SPMR has been used to identify tumors in vivo in animal models. An example of this procedure using an NOD SCID mouse with an MCF-7/Her2-18 xenograft tumor is shown in Figure 7. The mouse was given a retro-orbital injection containing 50 μl of anti-Her2-conjugated 25-nm Ocean Nanotech SPP NPs. Figure 7A is a photograph of the mouse before placement in the SPMR instrument showing a tumor on the inner lower right flank of the animal. Figure 7B shows the dissected mouse with the locations of the two measured dipole sources superimposed on it. The filled spots indicate the center of mass of the measured magnetic moment, with the size of the spot reflecting the relative accuracy of location (a smaller spot reflects higher accuracy of location). In Figure 7B, the smaller spot is superimposed on the liver, whereas the larger spot aligns with the position of the tumor. Figure 7C shows the magnetic field map contour fit, with two prominent peaks corresponding to the liver and the tumor. The detected magnetic moment (pT) is largest in the liver, indicating that the majority of NPs have been taken up by the reticuloendothelial system (RES). The smaller peak is the result of NPs that have accumulated in the tumor. No other organs in the mouse were detected in the SPMR measurement, nor did later measurement of individual organs result in a measurable magnetic moment.

Example of in vivo data gathered from the superparamagnetic relaxometry (SPMR) instrument. (A) Female mouse being prepared for analysis in the SPMR system; an MCF7/Her2-18 tumor has grown on the left flank. (B) Overlay of image of dissected mouse with the location of two sources as determined by the SPMR software; the two sources correspond to the liver and the tumor. (C) Contour plot of the magnetic fields measured for the mouse in (A).
Figure 7:

Example of in vivo data gathered from the superparamagnetic relaxometry (SPMR) instrument.

(A) Female mouse being prepared for analysis in the SPMR system; an MCF7/Her2-18 tumor has grown on the left flank. (B) Overlay of image of dissected mouse with the location of two sources as determined by the SPMR software; the two sources correspond to the liver and the tumor. (C) Contour plot of the magnetic fields measured for the mouse in (A).

In addition to specific detection in vivo, using the known amount of NPs (and thus, Fe) injected into the subject, the percentage of injected material delivered to the tumor is obtained. In general, this is a difficult measurement to make in vivo by other techniques and is normally done following ex vivo measurements of the extracted tumor. As SPMR measures the magnetic moments of only the bound NPs, measurements of the amount of bound NPs in the tumor are possible. This can be of great value in determining the efficacy of drug delivery as well as measurement of the effectiveness of stealth coatings on NPs to increase their circulation time. The experiment performed with the mouse shown in Figure 7 was used to calculate the efficiency of delivery of NPs to a breast cancer tumor. The injected material was measured to contain 2.9 mg/ml of Fe, yielding 0.145 mg of injected Fe. Experience has shown that a cotton tip can be used to measure accurately the magnetic moment per μl of dried NPs [11]. A SPMR measurement of a cotton tip with the same quantity of NPs gives a value of 1.42×105 pJ/T, yielding a moment per mass of 4.90×106 pJ/T/mg of Fe. The magnetic moment observed for the tumor in Figure 7 was 2.0×104 pJ/T, corresponding to 2.1% of the injected NPs attaching to the MCF7 cancer cells in the tumor; ∼17% ended up in the liver with the rest dispersed through the animal and not observable.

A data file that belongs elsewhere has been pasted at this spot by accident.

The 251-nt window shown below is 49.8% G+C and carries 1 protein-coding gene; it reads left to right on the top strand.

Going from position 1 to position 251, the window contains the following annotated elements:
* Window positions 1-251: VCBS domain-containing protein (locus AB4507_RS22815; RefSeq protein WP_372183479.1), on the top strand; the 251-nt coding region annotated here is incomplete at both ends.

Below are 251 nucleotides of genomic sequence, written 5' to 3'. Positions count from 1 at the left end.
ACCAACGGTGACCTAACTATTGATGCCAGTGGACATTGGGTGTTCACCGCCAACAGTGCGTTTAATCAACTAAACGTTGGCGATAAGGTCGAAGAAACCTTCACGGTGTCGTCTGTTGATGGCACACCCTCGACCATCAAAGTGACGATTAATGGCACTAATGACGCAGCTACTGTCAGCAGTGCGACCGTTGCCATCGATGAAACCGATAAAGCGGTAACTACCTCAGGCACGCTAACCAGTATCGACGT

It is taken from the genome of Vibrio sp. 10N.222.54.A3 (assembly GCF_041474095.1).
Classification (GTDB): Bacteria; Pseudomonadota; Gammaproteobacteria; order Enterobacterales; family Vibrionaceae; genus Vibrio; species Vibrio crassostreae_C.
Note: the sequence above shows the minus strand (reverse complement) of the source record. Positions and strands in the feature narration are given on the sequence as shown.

The SPMR method can be used to identify a number of sites within an athymic nude female mouse with an SKOV3 (ovarian cancer) xenograft tumor. The mouse was retro-orbitally injected with folic acid-conjugated PrecisionMRX™ NPs. Folic acid targets the tumor, along with many other tissues in the body expressing the folic acid receptor. The purpose of the experiment was to demonstrate that multiple sources, representing NPs bound to different tissues, could be sensitively detected. Figure 8 shows that four peaks, corresponding to four unique sources, were detected when measuring the mouse following NP injection. This result was expected, as the conjugated NPs will bind specifically to tissues actively metabolizing folic acid. This preliminary result indicates that the SPMR method can successfully locate a number of sources within one animal, though there remains a possibility that two sources lying sufficiently close to each other cannot be accurately resolved by the inverse solution.

Contour plot of a mouse with multiple dipole sources. (A) Contour plot of magnetic fields resulting from superparamagnetic relaxometry (SPMR) measurements in a mouse injected with folic-acid-conjugated PrecisionMRX™ nanoparticles (NPs); four distinct peaks were resolved corresponding to the liver, the tumor, the spleen and the kidneys. (B) The magnitudes of the measured moments per organ.
Figure 8:

Contour plot of a mouse with multiple dipole sources.

(A) Contour plot of magnetic fields resulting from superparamagnetic relaxometry (SPMR) measurements in a mouse injected with folic-acid-conjugated PrecisionMRX™ nanoparticles (NPs); four distinct peaks were resolved corresponding to the liver, the tumor, the spleen and the kidneys. (B) The magnitudes of the measured moments per organ.

Discussion

Advances in SQUID sensor technology